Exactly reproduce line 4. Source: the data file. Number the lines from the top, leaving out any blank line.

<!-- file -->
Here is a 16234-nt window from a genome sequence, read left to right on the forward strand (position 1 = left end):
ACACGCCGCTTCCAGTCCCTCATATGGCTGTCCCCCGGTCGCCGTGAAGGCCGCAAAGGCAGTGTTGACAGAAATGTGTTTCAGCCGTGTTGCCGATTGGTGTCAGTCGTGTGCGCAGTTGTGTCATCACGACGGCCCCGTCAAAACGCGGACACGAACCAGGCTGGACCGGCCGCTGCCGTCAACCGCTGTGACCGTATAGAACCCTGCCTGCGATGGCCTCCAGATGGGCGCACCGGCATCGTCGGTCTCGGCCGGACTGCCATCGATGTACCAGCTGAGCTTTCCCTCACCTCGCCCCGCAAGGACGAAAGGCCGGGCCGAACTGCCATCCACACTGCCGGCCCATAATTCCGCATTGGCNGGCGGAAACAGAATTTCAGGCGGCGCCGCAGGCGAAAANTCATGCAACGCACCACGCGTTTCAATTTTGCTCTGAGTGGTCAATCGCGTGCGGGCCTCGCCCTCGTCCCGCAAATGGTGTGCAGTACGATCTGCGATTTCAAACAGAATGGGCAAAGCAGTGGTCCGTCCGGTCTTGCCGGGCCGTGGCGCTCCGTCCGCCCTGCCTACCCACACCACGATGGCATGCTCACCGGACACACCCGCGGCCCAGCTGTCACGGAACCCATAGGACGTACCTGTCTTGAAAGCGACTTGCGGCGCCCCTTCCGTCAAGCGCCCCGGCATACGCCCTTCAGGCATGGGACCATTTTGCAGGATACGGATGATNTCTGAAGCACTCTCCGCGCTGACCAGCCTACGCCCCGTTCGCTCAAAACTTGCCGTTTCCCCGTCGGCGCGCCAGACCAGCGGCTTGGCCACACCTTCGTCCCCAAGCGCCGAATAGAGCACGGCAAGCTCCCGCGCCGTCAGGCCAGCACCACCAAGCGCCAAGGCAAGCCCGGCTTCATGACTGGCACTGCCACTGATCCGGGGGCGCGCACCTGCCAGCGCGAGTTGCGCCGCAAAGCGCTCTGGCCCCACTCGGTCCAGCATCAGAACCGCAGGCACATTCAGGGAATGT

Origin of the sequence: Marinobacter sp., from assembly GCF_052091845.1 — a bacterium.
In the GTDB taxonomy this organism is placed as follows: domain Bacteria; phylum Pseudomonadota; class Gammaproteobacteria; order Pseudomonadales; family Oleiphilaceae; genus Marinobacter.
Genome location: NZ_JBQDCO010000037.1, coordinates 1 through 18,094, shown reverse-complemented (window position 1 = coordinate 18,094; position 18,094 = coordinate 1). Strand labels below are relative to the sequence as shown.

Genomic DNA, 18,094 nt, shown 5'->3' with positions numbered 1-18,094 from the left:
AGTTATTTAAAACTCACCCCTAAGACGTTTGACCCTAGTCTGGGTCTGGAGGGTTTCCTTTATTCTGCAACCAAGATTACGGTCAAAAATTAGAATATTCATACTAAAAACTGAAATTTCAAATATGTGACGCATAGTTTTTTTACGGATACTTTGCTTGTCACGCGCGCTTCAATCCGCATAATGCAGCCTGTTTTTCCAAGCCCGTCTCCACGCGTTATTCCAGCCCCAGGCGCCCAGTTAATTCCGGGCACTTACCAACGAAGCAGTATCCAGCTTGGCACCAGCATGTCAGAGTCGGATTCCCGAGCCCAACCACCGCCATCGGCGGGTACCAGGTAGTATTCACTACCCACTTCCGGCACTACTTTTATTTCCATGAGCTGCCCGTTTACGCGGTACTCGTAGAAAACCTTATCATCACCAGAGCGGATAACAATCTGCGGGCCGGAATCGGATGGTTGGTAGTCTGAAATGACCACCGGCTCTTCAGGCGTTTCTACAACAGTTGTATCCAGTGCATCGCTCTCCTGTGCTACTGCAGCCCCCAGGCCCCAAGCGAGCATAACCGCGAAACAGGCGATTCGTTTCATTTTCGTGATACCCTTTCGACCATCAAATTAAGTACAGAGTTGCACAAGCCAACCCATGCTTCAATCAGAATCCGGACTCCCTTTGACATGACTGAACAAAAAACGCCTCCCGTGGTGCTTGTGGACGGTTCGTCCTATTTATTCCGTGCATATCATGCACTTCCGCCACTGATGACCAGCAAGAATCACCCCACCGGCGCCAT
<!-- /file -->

In the GTDB taxonomy this organism is placed as follows: domain Bacteria; phylum Pseudomonadota; class Gammaproteobacteria; order Pseudomonadales; family Oleiphilaceae; genus Marinobacter.